CDC warnings about MERS go up at LAX

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This May 14, 2014 image, provided by Denver International Airport, shows newly-erected signs warning travelers about he danger of the MERS virus, at Denver International Airport. MERS, or Middle East Respiratory Syndrome, is a respiratory illness that begins with flu-like fever and cough but can lead to shortness of breath, pneumonia and death. The airport says the signs were posted Wednesday, May 14, 2014 at all of its screening areas at the direction of the Centers for Disease Control. (AP Photo/Denver International Airport)

This May 14, 2014 image, provided by Denver International Airport, shows newly-erected signs warning travelers about he danger of the MERS virus, at Denver International Airport. MERS, or Middle East Respiratory Syndrome, is a respiratory illness that begins with flu-like fever and cough but can lead to shortness of breath, pneumonia and death. The airport says the signs were posted Wednesday, May 14, 2014 at all of its screening areas at the direction of the Centers for Disease Control. (AP Photo/Denver International Airport)

LOS ANGELES (CNS) – Posters warning travelers of the threat of the deadly MERS infection are going up today at Los Angeles International Airport.

There is no treatment for the respiratory illness, Middle East Respiratory Syndrome Coronavirus, which kills about one in three people who contract it, according to the Centers for Disease Control. The CDC is working on a vaccine.

MERS requires close contact to spread and confirmed cases of the infection have been concentrated in the Arabian Peninsula, but two cases were reported in the United States this month. Both patients were healthcare workers who live in Saudi Arabia and had been traveling to the U.S.

They were hospitalized in Indiana and Florida, where CDC officials are tracking those with whom they had contact.

The first patient has been released from the hospital, according to the Centers for Disease Control. The patient in the second case, confirmed Sunday, reportedly was doing “well” Monday.

The World Health Organization has reported 571 confirmed cases of MERS, including 171 deaths, in 18 countries.

FILE - This undated file electron microscope image made available by the National Institute of Allergy and Infectious Diseases - Rocky Mountain Laboratories shows novel coronavirus particles, also known as the MERS virus, colorized in yellow. Four more people have died in Saudi Arabia after contracting an often fatal Middle East respiratory virus as the number of new confirmed infections in the kingdom climbs higher, according to health officials. The Saudi health ministry said in a statement posted online late Wednesday, May 8, 2014 that 18 new confirmed cases of the Middle East Respiratory Syndrome were reported in the capital Riyadh, the western cities of Jiddah, Mecca and Medina, and in the city of Najran, along the border with Yemen.(AP Photo/NIAID - RML, File)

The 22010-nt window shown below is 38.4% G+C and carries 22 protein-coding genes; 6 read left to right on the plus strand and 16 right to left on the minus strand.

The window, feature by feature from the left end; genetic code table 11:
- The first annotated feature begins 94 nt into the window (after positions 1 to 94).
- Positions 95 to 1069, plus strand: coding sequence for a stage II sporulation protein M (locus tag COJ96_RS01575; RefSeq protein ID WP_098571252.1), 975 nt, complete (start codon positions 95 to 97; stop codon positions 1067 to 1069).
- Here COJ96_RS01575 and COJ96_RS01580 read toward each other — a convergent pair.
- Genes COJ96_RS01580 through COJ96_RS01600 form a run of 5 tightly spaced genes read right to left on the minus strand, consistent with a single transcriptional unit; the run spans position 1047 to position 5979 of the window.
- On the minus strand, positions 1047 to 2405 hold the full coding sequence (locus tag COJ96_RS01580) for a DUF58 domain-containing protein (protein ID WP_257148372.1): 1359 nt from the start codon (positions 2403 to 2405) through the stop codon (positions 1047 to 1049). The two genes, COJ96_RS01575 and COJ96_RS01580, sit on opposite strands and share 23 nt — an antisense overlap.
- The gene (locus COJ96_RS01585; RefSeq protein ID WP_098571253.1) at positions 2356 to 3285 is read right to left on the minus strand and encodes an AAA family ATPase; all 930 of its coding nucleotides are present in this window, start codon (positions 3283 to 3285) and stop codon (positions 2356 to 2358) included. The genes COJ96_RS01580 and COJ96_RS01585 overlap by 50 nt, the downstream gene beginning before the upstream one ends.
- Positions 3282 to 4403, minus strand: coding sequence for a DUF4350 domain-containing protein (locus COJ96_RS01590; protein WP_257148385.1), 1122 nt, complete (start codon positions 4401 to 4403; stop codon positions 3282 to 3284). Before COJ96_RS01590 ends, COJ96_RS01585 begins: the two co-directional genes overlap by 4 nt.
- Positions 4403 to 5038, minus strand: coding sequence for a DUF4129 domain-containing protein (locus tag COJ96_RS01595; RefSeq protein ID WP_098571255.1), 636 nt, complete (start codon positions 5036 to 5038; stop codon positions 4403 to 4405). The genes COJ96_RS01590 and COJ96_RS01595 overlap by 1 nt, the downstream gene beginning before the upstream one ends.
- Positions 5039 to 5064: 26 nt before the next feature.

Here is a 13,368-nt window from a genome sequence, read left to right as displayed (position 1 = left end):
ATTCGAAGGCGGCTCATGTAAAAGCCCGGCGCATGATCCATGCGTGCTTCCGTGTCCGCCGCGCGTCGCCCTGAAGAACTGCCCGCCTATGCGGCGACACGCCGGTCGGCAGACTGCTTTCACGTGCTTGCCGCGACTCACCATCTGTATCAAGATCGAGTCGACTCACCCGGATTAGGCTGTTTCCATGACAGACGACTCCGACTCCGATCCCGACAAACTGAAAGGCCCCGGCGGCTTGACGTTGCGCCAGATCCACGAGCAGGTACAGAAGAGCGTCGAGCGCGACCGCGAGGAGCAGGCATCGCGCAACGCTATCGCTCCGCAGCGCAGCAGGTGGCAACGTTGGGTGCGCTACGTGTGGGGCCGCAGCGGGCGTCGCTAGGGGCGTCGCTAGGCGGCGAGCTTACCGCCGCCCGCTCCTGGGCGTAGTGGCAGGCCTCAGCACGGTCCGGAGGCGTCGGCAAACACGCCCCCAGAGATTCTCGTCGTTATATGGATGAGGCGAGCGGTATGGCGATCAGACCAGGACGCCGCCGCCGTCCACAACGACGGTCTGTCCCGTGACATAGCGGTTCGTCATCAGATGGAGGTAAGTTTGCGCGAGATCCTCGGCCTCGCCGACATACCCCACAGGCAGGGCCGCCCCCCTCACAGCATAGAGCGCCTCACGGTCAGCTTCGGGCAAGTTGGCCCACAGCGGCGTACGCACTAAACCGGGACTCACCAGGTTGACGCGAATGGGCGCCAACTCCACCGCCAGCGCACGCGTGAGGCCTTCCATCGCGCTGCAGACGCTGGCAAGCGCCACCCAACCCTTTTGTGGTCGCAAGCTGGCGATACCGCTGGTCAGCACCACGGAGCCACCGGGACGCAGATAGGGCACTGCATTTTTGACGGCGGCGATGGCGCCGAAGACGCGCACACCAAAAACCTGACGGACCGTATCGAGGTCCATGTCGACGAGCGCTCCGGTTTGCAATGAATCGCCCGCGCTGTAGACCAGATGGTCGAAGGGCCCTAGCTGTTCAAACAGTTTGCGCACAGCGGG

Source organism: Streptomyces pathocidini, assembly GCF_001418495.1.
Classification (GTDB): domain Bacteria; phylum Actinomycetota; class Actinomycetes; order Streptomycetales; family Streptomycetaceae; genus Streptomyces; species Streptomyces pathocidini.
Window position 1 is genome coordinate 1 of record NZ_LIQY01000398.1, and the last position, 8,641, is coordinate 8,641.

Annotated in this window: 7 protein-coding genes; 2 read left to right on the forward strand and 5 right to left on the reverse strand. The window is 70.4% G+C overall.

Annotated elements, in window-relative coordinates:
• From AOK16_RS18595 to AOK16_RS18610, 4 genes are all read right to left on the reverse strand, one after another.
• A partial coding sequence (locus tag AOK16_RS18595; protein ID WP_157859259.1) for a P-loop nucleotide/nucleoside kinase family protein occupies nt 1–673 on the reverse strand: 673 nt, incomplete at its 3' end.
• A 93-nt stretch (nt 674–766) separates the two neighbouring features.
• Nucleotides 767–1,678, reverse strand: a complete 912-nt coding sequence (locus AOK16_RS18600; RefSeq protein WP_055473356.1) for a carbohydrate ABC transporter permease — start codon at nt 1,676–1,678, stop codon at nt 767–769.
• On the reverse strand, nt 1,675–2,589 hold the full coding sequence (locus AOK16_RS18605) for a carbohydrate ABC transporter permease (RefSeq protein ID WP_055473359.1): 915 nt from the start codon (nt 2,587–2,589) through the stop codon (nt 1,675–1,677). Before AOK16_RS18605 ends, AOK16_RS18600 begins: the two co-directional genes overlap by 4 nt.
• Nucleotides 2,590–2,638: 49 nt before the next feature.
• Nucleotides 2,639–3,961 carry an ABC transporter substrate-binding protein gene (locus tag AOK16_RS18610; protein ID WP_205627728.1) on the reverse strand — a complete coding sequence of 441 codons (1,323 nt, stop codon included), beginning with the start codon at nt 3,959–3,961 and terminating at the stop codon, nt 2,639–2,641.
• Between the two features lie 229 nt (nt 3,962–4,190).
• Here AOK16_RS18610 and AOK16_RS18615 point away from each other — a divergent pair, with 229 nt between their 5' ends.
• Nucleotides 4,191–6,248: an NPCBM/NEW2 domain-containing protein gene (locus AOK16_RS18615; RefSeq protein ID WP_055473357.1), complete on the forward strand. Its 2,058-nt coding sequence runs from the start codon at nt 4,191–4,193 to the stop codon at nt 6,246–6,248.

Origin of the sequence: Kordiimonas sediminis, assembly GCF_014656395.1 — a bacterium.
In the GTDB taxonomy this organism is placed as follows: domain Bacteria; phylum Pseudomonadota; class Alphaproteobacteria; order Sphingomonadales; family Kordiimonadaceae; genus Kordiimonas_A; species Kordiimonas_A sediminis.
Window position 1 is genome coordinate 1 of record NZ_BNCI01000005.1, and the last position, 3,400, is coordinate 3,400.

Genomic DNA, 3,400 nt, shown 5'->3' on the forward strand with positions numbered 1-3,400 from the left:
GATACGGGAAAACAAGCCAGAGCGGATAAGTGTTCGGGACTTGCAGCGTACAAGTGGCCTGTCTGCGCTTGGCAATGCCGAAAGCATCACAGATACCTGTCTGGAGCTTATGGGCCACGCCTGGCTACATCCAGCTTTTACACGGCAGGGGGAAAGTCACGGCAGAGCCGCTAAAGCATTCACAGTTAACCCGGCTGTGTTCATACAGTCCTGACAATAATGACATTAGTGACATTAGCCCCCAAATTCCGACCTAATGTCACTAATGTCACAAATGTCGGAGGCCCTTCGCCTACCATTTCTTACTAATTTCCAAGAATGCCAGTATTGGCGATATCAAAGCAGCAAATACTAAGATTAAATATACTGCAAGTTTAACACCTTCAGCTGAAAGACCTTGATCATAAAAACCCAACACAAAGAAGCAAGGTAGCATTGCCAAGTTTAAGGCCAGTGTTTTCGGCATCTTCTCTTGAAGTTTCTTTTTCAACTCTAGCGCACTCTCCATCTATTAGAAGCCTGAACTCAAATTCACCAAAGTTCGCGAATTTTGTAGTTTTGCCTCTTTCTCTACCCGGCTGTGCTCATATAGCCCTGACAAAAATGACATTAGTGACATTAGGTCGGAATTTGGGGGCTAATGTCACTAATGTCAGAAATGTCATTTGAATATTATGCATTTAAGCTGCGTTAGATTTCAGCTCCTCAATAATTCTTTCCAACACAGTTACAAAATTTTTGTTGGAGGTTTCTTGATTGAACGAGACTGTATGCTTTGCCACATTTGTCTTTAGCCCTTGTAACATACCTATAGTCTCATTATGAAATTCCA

FILE – This undated file electron microscope image made available by the National Institute of Allergy and Infectious Diseases – Rocky Mountain Laboratories shows novel coronavirus particles, also known as the MERS virus, colorized in yellow. Four more people have died in Saudi Arabia after contracting an often fatal Middle East respiratory virus as the number of new confirmed infections in the kingdom climbs higher, according to health officials. The Saudi health ministry said in a statement posted online late Wednesday, May 8, 2014 that 18 new confirmed cases of the Middle East Respiratory Syndrome were reported in the capital Riyadh, the western cities of Jiddah, Mecca and Medina, and in the city of Najran, along the border with Yemen.(AP Photo/NIAID – RML, File)

MERS first emerged in the Middle East about two years ago, according to the CDC. While cases in the United States have been rare and the World Health Organization said the spread of the disease does not constitute a global health emergency, officials want travelers to the Arabian Peninsula to be aware of MERS symptoms that could be mistaken for the flu.

Symptoms include fever, cough and shortness of breath. The CDC recommends that travelers to Saudi Arabia, Qatar, Oman, Jordan, Kuwait and the United Arab Emirates monitor their health closely for 14 days after travel and immediately call a doctor if they experience such symptoms.

The CDC does not recommend changing travel plans because of the MERS threat. It does offer special precautions to be taken by health-care providers traveling to the Arabian Peninsula for work.

 

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